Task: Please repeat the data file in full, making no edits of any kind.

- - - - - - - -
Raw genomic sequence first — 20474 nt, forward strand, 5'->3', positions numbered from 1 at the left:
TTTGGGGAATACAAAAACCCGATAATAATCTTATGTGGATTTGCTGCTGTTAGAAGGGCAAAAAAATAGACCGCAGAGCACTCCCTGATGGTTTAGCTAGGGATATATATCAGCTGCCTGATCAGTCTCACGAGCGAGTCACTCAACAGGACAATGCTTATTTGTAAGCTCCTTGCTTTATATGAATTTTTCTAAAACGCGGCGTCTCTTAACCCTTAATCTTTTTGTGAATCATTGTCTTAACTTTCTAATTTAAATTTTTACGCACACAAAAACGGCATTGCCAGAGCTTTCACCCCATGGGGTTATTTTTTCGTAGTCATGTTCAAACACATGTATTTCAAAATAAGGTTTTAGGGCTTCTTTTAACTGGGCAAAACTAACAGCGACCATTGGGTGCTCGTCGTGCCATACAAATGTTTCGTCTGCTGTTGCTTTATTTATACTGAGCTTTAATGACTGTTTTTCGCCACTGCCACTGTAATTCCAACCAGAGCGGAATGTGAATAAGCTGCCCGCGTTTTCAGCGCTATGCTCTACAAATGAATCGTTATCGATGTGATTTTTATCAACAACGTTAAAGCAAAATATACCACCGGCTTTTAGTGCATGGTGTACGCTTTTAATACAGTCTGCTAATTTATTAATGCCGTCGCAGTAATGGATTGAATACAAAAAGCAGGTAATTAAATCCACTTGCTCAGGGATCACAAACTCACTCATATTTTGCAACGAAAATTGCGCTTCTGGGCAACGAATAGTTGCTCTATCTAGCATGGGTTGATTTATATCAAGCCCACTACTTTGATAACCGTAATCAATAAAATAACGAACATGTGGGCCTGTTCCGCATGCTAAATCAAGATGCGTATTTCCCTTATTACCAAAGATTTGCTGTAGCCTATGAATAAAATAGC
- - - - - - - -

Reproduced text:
Raw genomic sequence first — 20474 nt, forward strand, 5'->3', positions numbered from 1 at the left:
TTTGGGGAATACAAAAACCCGATAATAATCTTATGTGGATTTGCTGCTGTTAGAAGGGCAAAAAAATAGACCGCAGAGCACTCCCTGATGGTTTAGCTAGGGATATATATCAGCTGCCTGATCAGTCTCACGAGCGAGTCACTCAACAGGACAATGCTTATTTGTAAGCTCCTTGCTTTATATGAATTTTTCTAAAACGCGGCGTCTCTTAACCCTTAATCTTTTTGTGAATCATTGTCTTAACTTTCTAATTTAAATTTTTACGCACACAAAAACGGCATTGCCAGAGCTTTCACCCCATGGGGTTATTTTTTCGTAGTCATGTTCAAACACATGTATTTCAAAATAAGGTTTTAGGGCTTCTTTTAACTGGGCAAAACTAACAGCGACCATTGGGTGCTCGTCGTGCCATACAAATGTTTCGTCTGCTGTTGCTTTATTTATACTGAGCTTTAATGACTGTTTTTCGCCACTGCCACTGTAATTCCAACCAGAGCGGAATGTGAATAAGCTGCCCGCGTTTTCAGCGCTATGCTCTACAAATGAATCGTTATCGATGTGATTTTTATCAACAACGTTAAAGCAAAATATACCACCGGCTTTTAGTGCATGGTGTACGCTTTTAATACAGTCTGCTAATTTATTAATGCCGTCGCAGTAATGGATTGAATACAAAAAGCAGGTAATTAAATCCACTTGCTCAGGGATCACAAACTCACTCATATTTTGCAACGAAAATTGCGCTTCTGGGCAACGAATAGTTGCTCTATCTAGCATGGGTTGATTTATATCAAGCCCACTACTTTGATAACCGTAATCAATAAAATAACGAACATGTGGGCCTGTTCCGCATGCTAAATCAAGATGCGTATTTCCCTTATTACCAAAGATTTGCTGTAGCCTATGAATAAAATAGC